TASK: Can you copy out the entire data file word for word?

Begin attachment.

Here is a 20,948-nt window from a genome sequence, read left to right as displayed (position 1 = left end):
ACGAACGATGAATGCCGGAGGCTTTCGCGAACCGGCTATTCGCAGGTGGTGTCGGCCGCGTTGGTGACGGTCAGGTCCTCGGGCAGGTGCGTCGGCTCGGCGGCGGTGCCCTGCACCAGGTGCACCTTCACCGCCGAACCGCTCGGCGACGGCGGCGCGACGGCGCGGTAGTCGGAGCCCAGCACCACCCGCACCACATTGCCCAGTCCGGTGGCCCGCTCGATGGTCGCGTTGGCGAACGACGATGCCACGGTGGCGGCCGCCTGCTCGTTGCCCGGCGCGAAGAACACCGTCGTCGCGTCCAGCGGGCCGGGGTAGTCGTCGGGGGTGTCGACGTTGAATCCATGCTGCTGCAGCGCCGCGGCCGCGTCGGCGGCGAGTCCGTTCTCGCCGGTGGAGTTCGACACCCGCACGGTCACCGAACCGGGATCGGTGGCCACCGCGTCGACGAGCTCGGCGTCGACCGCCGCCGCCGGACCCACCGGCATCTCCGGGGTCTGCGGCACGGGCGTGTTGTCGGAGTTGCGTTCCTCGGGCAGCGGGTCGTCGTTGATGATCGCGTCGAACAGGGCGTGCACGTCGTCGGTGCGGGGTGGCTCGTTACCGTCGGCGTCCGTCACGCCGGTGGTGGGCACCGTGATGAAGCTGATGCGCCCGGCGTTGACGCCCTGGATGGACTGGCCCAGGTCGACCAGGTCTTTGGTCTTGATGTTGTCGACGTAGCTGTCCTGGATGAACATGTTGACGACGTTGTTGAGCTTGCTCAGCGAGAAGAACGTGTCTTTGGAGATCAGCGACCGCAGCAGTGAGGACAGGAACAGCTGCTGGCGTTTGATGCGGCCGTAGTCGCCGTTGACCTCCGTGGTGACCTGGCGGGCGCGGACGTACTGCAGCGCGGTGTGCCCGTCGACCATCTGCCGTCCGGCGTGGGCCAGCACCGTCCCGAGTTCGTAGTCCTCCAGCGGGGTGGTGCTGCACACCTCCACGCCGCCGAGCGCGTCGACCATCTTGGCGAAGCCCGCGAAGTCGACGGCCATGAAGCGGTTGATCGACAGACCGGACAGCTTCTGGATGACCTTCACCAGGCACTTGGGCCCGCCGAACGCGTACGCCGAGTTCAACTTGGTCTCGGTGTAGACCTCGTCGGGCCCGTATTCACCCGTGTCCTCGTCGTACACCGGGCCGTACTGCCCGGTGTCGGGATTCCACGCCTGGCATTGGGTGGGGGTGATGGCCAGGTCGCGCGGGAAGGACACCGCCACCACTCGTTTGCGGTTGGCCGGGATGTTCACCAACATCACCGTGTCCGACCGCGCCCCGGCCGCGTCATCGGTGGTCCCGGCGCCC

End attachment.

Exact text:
Here is a 20,948-nt window from a genome sequence, read left to right as displayed (position 1 = left end):
ACGAACGATGAATGCCGGAGGCTTTCGCGAACCGGCTATTCGCAGGTGGTGTCGGCCGCGTTGGTGACGGTCAGGTCCTCGGGCAGGTGCGTCGGCTCGGCGGCGGTGCCCTGCACCAGGTGCACCTTCACCGCCGAACCGCTCGGCGACGGCGGCGCGACGGCGCGGTAGTCGGAGCCCAGCACCACCCGCACCACATTGCCCAGTCCGGTGGCCCGCTCGATGGTCGCGTTGGCGAACGACGATGCCACGGTGGCGGCCGCCTGCTCGTTGCCCGGCGCGAAGAACACCGTCGTCGCGTCCAGCGGGCCGGGGTAGTCGTCGGGGGTGTCGACGTTGAATCCATGCTGCTGCAGCGCCGCGGCCGCGTCGGCGGCGAGTCCGTTCTCGCCGGTGGAGTTCGACACCCGCACGGTCACCGAACCGGGATCGGTGGCCACCGCGTCGACGAGCTCGGCGTCGACCGCCGCCGCCGGACCCACCGGCATCTCCGGGGTCTGCGGCACGGGCGTGTTGTCGGAGTTGCGTTCCTCGGGCAGCGGGTCGTCGTTGATGATCGCGTCGAACAGGGCGTGCACGTCGTCGGTGCGGGGTGGCTCGTTACCGTCGGCGTCCGTCACGCCGGTGGTGGGCACCGTGATGAAGCTGATGCGCCCGGCGTTGACGCCCTGGATGGACTGGCCCAGGTCGACCAGGTCTTTGGTCTTGATGTTGTCGACGTAGCTGTCCTGGATGAACATGTTGACGACGTTGTTGAGCTTGCTCAGCGAGAAGAACGTGTCTTTGGAGATCAGCGACCGCAGCAGTGAGGACAGGAACAGCTGCTGGCGTTTGATGCGGCCGTAGTCGCCGTTGACCTCCGTGGTGACCTGGCGGGCGCGGACGTACTGCAGCGCGGTGTGCCCGTCGACCATCTGCCGTCCGGCGTGGGCCAGCACCGTCCCGAGTTCGTAGTCCTCCAGCGGGGTGGTGCTGCACACCTCCACGCCGCCGAGCGCGTCGACCATCTTGGCGAAGCCCGCGAAGTCGACGGCCATGAAGCGGTTGATCGACAGACCGGACAGCTTCTGGATGACCTTCACCAGGCACTTGGGCCCGCCGAACGCGTACGCCGAGTTCAACTTGGTCTCGGTGTAGACCTCGTCGGGCCCGTATTCACCCGTGTCCTCGTCGTACACCGGGCCGTACTGCCCGGTGTCGGGATTCCACGCCTGGCATTGGGTGGGGGTGATGGCCAGGTCGCGCGGGAAGGACACCGCCACCACTCGTTTGCGGTTGGCCGGGATGTTCACCAACATCACCGTGTCCGACCGCGCCCCGGCCGCGTCATCGGTGGTCCCGGCGCCC